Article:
Our newest student-run business, House Of (www.HouseOfNashville.com), opened its doors in April 2016 and has since become something much bigger than we could have imagined.

Nashville has the third largest concentration of independent designers behind New York and Los Angeles. You see it all around you, from fashion designers, to graphic artists and jewelry makers. This vast creative community has been steadily growing in Nashville without much of a support system. That is, until the Nashville Fashion Alliance was formed in 2015. Today, the NFA provides valuable resources to over 200 designers. Their mission is “to incubate and accelerate emerging fashion brands through four primary pillars of work: Advocacy, Education, Shared Resources and Economic Development.”

Around the same time the NFA was forming, students from one of our on-campus businesses were experiencing challenges with their current business model. Their store, Feedback Clothing Co., had thrived for 5 years as it sold inexpensive clothing to college age girls. But as online shopping became more popular, Feedback needed to differentiate itself and evolve to continue to provide value to the customer.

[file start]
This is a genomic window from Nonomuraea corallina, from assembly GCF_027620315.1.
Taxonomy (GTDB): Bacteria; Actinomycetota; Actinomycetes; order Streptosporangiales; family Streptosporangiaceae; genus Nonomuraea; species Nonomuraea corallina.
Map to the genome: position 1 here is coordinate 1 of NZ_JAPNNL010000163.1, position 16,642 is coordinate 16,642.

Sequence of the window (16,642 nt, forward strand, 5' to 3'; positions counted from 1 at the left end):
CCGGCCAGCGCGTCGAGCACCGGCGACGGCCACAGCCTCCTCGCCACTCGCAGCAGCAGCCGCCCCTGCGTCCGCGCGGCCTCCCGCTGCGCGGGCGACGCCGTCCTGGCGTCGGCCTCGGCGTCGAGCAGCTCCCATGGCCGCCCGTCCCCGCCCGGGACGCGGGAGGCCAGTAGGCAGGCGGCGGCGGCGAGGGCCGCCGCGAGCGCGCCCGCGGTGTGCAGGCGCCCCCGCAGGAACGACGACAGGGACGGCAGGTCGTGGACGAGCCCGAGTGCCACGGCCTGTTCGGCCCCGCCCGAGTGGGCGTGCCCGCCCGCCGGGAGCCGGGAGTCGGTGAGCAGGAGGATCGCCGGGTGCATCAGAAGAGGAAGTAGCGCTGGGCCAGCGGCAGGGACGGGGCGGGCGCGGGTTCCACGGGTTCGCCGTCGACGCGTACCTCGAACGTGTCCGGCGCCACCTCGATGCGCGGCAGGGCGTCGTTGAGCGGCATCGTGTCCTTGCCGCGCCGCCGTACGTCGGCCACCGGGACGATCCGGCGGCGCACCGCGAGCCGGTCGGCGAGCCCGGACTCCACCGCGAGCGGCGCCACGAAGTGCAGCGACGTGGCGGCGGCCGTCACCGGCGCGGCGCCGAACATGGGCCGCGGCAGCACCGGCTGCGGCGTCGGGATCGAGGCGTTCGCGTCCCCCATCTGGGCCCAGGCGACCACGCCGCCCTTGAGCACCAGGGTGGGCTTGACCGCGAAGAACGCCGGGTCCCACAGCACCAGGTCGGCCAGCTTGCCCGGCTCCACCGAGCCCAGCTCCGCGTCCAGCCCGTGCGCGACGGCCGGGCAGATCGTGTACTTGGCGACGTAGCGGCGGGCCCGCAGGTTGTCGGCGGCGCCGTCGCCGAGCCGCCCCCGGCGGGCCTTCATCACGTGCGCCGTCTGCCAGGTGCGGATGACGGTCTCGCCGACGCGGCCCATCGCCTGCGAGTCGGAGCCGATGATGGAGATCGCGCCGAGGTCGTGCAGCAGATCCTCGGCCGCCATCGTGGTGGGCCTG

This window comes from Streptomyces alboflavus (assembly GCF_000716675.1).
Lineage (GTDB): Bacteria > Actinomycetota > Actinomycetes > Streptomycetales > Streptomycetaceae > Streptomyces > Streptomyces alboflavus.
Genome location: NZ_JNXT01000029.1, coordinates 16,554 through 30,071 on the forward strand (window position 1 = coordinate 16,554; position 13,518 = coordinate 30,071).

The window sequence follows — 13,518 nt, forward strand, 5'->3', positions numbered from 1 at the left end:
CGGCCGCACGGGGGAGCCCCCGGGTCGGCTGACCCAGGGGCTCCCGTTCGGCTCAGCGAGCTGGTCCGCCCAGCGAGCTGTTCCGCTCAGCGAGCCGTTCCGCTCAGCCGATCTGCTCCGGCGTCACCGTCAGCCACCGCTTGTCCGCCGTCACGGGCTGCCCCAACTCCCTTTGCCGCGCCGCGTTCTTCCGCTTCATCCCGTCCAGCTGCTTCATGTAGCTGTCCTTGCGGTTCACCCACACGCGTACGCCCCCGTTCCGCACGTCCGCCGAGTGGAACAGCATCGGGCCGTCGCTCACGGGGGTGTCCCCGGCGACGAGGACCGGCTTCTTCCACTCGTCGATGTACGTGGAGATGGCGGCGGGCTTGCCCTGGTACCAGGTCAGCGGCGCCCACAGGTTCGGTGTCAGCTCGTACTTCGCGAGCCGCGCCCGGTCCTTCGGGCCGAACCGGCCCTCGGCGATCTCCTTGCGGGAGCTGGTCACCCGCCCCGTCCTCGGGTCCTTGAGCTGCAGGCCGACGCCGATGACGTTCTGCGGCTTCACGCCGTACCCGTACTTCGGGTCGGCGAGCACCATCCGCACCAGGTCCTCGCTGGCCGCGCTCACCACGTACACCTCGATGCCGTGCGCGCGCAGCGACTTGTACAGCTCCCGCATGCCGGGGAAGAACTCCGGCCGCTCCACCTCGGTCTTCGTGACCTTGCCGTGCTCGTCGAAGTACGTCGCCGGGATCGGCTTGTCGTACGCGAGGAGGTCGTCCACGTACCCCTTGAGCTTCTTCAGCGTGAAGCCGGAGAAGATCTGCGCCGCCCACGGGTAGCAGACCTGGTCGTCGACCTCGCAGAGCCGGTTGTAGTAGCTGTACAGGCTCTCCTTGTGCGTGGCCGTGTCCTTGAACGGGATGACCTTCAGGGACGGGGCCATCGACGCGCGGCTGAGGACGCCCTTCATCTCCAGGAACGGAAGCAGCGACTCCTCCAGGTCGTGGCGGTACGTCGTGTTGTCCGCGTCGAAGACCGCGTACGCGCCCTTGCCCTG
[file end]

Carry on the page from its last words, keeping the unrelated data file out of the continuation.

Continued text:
We began talking with the Nashville Fashion Alliance with the hopes of carrying a few local designers and engaging in the Nashville fashion community. Six months later, we had a completely new business plan and began revamping the space. In those six months, our students had developed a business model that would provide a new retail experience, support the Nashville Fashion Alliance, and become a tremendous resource for the local design community.